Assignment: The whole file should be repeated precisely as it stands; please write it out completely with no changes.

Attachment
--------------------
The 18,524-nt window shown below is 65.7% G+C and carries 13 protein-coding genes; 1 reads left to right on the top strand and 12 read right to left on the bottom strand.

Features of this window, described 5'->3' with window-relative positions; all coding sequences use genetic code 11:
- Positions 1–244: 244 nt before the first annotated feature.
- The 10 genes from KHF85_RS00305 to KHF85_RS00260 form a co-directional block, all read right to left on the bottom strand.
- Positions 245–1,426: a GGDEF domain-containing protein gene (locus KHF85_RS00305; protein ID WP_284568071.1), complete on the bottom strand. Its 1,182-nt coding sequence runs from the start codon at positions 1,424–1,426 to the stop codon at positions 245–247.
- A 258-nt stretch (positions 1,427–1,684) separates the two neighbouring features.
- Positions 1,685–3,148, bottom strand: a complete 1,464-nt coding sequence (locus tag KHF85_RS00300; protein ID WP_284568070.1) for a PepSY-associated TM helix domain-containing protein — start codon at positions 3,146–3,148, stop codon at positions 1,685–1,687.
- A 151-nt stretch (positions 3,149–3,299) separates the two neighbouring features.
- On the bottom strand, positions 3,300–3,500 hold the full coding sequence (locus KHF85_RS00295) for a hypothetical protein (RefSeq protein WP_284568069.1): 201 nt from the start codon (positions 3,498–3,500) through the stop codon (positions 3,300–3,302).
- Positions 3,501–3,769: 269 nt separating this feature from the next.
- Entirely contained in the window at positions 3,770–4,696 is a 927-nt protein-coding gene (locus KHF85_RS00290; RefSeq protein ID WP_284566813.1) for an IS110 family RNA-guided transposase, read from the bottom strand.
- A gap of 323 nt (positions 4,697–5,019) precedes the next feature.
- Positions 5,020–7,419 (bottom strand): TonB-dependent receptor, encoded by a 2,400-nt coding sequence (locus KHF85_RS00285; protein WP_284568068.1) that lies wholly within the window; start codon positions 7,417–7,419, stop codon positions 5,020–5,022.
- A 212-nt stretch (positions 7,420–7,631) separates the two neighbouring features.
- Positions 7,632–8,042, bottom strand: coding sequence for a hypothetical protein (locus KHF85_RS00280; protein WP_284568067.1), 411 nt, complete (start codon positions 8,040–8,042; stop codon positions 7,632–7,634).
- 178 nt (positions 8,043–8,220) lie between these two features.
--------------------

The 18,524-nt window shown below is 65.7% G+C and carries 13 protein-coding genes; 1 reads left to right on the top strand and 12 read right to left on the bottom strand.

Features of this window, described 5'->3' with window-relative positions; all coding sequences use genetic code 11:
- Positions 1–244: 244 nt before the first annotated feature.
- The 10 genes from KHF85_RS00305 to KHF85_RS00260 form a co-directional block, all read right to left on the bottom strand.
- Positions 245–1,426: a GGDEF domain-containing protein gene (locus KHF85_RS00305; protein ID WP_284568071.1), complete on the bottom strand. Its 1,182-nt coding sequence runs from the start codon at positions 1,424–1,426 to the stop codon at positions 245–247.
- A 258-nt stretch (positions 1,427–1,684) separates the two neighbouring features.
- Positions 1,685–3,148, bottom strand: a complete 1,464-nt coding sequence (locus tag KHF85_RS00300; protein ID WP_284568070.1) for a PepSY-associated TM helix domain-containing protein — start codon at positions 3,146–3,148, stop codon at positions 1,685–1,687.
- A 151-nt stretch (positions 3,149–3,299) separates the two neighbouring features.
- On the bottom strand, positions 3,300–3,500 hold the full coding sequence (locus KHF85_RS00295) for a hypothetical protein (RefSeq protein WP_284568069.1): 201 nt from the start codon (positions 3,498–3,500) through the stop codon (positions 3,300–3,302).
- Positions 3,501–3,769: 269 nt separating this feature from the next.
- Entirely contained in the window at positions 3,770–4,696 is a 927-nt protein-coding gene (locus KHF85_RS00290; RefSeq protein ID WP_284566813.1) for an IS110 family RNA-guided transposase, read from the bottom strand.
- A gap of 323 nt (positions 4,697–5,019) precedes the next feature.
- Positions 5,020–7,419 (bottom strand): TonB-dependent receptor, encoded by a 2,400-nt coding sequence (locus KHF85_RS00285; protein WP_284568068.1) that lies wholly within the window; start codon positions 7,417–7,419, stop codon positions 5,020–5,022.
- A 212-nt stretch (positions 7,420–7,631) separates the two neighbouring features.
- Positions 7,632–8,042, bottom strand: coding sequence for a hypothetical protein (locus KHF85_RS00280; protein WP_284568067.1), 411 nt, complete (start codon positions 8,040–8,042; stop codon positions 7,632–7,634).
- 178 nt (positions 8,043–8,220) lie between these two features.